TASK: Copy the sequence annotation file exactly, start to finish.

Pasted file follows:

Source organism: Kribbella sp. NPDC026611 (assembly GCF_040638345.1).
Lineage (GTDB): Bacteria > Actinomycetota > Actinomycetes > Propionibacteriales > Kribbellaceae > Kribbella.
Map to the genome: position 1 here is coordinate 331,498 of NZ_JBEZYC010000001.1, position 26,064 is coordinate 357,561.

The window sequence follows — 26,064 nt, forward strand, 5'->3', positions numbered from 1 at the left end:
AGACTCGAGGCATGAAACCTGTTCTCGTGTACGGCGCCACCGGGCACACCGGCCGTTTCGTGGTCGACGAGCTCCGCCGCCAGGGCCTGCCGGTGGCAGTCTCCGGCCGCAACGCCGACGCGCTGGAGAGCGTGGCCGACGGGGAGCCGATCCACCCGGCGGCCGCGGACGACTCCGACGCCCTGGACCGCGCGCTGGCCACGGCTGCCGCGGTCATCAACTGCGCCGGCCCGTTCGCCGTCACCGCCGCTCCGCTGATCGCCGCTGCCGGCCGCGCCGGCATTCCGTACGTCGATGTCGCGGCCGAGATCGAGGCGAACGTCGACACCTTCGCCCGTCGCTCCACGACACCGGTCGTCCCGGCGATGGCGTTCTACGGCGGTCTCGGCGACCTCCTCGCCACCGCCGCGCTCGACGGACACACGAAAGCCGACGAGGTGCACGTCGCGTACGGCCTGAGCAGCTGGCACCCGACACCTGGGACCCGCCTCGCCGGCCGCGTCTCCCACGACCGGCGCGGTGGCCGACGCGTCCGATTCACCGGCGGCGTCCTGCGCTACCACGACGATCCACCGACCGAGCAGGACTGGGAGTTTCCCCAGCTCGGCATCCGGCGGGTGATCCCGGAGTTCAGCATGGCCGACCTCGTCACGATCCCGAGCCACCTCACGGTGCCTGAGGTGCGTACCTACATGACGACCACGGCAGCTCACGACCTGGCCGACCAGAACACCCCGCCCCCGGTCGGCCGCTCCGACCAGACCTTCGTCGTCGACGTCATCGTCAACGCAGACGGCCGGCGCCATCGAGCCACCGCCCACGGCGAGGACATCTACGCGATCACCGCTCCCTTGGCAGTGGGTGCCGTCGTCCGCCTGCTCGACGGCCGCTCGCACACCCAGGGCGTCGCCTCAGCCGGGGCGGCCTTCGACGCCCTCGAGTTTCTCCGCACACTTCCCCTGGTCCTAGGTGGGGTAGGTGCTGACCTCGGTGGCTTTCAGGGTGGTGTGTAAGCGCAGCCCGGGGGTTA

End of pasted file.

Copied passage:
Source organism: Kribbella sp. NPDC026611 (assembly GCF_040638345.1).
Lineage (GTDB): Bacteria > Actinomycetota > Actinomycetes > Propionibacteriales > Kribbellaceae > Kribbella.
Map to the genome: position 1 here is coordinate 331,498 of NZ_JBEZYC010000001.1, position 26,064 is coordinate 357,561.

The window sequence follows — 26,064 nt, forward strand, 5'->3', positions numbered from 1 at the left end:
AGACTCGAGGCATGAAACCTGTTCTCGTGTACGGCGCCACCGGGCACACCGGCCGTTTCGTGGTCGACGAGCTCCGCCGCCAGGGCCTGCCGGTGGCAGTCTCCGGCCGCAACGCCGACGCGCTGGAGAGCGTGGCCGACGGGGAGCCGATCCACCCGGCGGCCGCGGACGACTCCGACGCCCTGGACCGCGCGCTGGCCACGGCTGCCGCGGTCATCAACTGCGCCGGCCCGTTCGCCGTCACCGCCGCTCCGCTGATCGCCGCTGCCGGCCGCGCCGGCATTCCGTACGTCGATGTCGCGGCCGAGATCGAGGCGAACGTCGACACCTTCGCCCGTCGCTCCACGACACCGGTCGTCCCGGCGATGGCGTTCTACGGCGGTCTCGGCGACCTCCTCGCCACCGCCGCGCTCGACGGACACACGAAAGCCGACGAGGTGCACGTCGCGTACGGCCTGAGCAGCTGGCACCCGACACCTGGGACCCGCCTCGCCGGCCGCGTCTCCCACGACCGGCGCGGTGGCCGACGCGTCCGATTCACCGGCGGCGTCCTGCGCTACCACGACGATCCACCGACCGAGCAGGACTGGGAGTTTCCCCAGCTCGGCATCCGGCGGGTGATCCCGGAGTTCAGCATGGCCGACCTCGTCACGATCCCGAGCCACCTCACGGTGCCTGAGGTGCGTACCTACATGACGACCACGGCAGCTCACGACCTGGCCGACCAGAACACCCCGCCCCCGGTCGGCCGCTCCGACCAGACCTTCGTCGTCGACGTCATCGTCAACGCAGACGGCCGGCGCCATCGAGCCACCGCCCACGGCGAGGACATCTACGCGATCACCGCTCCCTTGGCAGTGGGTGCCGTCGTCCGCCTGCTCGACGGCCGCTCGCACACCCAGGGCGTCGCCTCAGCCGGGGCGGCCTTCGACGCCCTCGAGTTTCTCCGCACACTTCCCCTGGTCCTAGGTGGGGTAGGTGCTGACCTCGGTGGCTTTCAGGGTGGTGTGTAAGCGCAGCCCGGGGGTTA